With the help of her mother, family, friends, and fellow musicians, Aiyana Elliott reaches for her father, legendary cowboy troubadour, Ramblin' Jack Elliott. She explores who he is and how... See full summary »
With the help of her mother, family, friends, and fellow musicians, Aiyana Elliott reaches for her father, legendary cowboy troubadour, Ramblin' Jack Elliott. She explores who he is and how he got there, working back and forth between archival and contemporary footage. Born in 1932 in Brooklyn, busking through the South and West in the early 50s, a year with Woody Guthrie, six years flatpicking in Europe, a triumphant return to Greenwich Village in the early 60s, mentoring Bob Dylan, then life on the road, from gig to gig, singing and telling stories. A Grammy and the National Medal of Arts await Jack near the end of a long trail. What will Aiyana find for herself? Written by
A revealing and well told story of an unrevealing man
The BORJ is a revealing and well told of story of the great Jack Elliott. Jack, a folk/country legend, is a hard one to figure out. The documentary takes you on a tour throughout his life, from his childhood up until the very present. His daughter (who directed this feature) has Jack, family and friends tell his story.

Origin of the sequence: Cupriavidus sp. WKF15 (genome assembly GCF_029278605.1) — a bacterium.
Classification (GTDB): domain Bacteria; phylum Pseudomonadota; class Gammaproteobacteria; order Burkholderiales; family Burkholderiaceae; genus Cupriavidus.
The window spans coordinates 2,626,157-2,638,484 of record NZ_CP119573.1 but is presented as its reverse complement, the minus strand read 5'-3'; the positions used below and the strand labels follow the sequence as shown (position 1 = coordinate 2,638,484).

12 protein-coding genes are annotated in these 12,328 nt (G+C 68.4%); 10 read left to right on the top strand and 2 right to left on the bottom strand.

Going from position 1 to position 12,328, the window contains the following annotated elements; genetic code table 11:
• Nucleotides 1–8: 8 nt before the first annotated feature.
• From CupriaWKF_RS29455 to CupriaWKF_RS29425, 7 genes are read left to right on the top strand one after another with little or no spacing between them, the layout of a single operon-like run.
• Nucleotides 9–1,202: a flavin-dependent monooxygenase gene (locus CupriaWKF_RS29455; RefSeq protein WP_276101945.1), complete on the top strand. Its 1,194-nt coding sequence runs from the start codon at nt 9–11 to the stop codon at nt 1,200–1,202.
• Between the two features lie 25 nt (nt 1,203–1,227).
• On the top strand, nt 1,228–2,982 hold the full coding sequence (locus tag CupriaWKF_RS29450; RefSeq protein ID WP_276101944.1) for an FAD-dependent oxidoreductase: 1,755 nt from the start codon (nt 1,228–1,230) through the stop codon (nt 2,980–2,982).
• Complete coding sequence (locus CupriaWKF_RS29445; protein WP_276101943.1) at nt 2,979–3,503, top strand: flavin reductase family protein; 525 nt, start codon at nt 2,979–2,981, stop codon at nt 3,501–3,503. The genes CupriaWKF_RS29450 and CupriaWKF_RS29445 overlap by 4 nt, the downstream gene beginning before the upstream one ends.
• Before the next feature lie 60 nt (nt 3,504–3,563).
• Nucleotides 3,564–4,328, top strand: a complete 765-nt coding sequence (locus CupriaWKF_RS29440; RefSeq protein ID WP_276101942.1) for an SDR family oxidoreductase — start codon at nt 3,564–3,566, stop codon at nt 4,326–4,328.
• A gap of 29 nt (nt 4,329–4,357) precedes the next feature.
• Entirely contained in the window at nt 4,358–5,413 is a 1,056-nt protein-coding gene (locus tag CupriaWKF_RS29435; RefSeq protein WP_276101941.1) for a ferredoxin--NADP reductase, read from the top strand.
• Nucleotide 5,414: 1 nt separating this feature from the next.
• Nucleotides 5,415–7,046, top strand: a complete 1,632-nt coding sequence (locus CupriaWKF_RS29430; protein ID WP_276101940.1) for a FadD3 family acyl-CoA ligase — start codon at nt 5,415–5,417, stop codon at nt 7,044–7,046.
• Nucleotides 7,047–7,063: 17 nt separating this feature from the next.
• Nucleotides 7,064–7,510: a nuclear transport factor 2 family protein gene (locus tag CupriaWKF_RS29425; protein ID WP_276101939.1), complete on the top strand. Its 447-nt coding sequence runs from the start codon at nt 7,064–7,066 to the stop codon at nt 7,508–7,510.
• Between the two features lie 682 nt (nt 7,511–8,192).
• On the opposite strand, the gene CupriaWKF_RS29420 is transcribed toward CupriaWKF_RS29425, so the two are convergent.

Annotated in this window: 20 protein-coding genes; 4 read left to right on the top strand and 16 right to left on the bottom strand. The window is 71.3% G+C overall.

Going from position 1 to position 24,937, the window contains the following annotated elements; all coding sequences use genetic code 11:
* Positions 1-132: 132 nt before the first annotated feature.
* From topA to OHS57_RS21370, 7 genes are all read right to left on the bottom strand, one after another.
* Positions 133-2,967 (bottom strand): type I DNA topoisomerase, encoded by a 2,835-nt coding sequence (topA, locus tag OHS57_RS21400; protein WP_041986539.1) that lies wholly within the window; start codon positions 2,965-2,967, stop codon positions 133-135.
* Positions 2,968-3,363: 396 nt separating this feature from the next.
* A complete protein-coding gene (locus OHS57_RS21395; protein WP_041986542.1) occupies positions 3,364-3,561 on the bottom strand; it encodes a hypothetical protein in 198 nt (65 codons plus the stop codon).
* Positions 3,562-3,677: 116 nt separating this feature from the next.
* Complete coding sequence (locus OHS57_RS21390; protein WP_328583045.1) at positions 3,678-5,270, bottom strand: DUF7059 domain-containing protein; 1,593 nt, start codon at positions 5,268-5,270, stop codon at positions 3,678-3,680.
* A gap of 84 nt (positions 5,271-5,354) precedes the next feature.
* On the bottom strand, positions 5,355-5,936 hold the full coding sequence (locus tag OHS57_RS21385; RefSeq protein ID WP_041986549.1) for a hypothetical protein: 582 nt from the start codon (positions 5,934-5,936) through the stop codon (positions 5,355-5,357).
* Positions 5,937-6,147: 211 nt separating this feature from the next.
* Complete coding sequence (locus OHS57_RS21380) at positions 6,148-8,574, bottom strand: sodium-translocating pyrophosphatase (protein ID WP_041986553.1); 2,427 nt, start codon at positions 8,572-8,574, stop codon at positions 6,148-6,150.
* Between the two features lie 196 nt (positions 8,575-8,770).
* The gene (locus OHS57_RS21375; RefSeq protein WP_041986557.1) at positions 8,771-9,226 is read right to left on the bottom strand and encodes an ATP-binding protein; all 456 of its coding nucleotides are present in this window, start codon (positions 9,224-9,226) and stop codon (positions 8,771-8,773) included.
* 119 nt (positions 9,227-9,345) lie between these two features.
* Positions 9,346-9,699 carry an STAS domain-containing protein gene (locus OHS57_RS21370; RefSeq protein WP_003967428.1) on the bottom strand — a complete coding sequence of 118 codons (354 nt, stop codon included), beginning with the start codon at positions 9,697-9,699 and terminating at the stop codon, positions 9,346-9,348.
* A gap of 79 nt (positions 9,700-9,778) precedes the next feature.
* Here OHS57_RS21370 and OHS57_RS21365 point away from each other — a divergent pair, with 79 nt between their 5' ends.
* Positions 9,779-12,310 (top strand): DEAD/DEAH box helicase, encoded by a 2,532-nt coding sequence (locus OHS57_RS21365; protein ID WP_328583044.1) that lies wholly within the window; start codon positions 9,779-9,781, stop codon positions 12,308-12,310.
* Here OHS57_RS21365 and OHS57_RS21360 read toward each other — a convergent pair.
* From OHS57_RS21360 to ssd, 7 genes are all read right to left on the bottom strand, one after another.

The film allows you to judge for yourself what kind of man he really was. A musician, a cowboy, hard traveller and a father. The documentary will help you understand and appreciate his place in music. As a companion to Woody Guthrie to his influence on Bob Dylan.
What's nice is nothing is pushed in your face. The viewer is left to reason out for themselves why he distances himself from his family and friends. Although, it's never clear what makes him click as a person or a father you can't help but want to know why.
It's a well done film that will have you asking questions and leave you wondering about Jack. I came out of the theater a bit sad but appreciative that there are people in the world like Ramblin' Jack Elliott.
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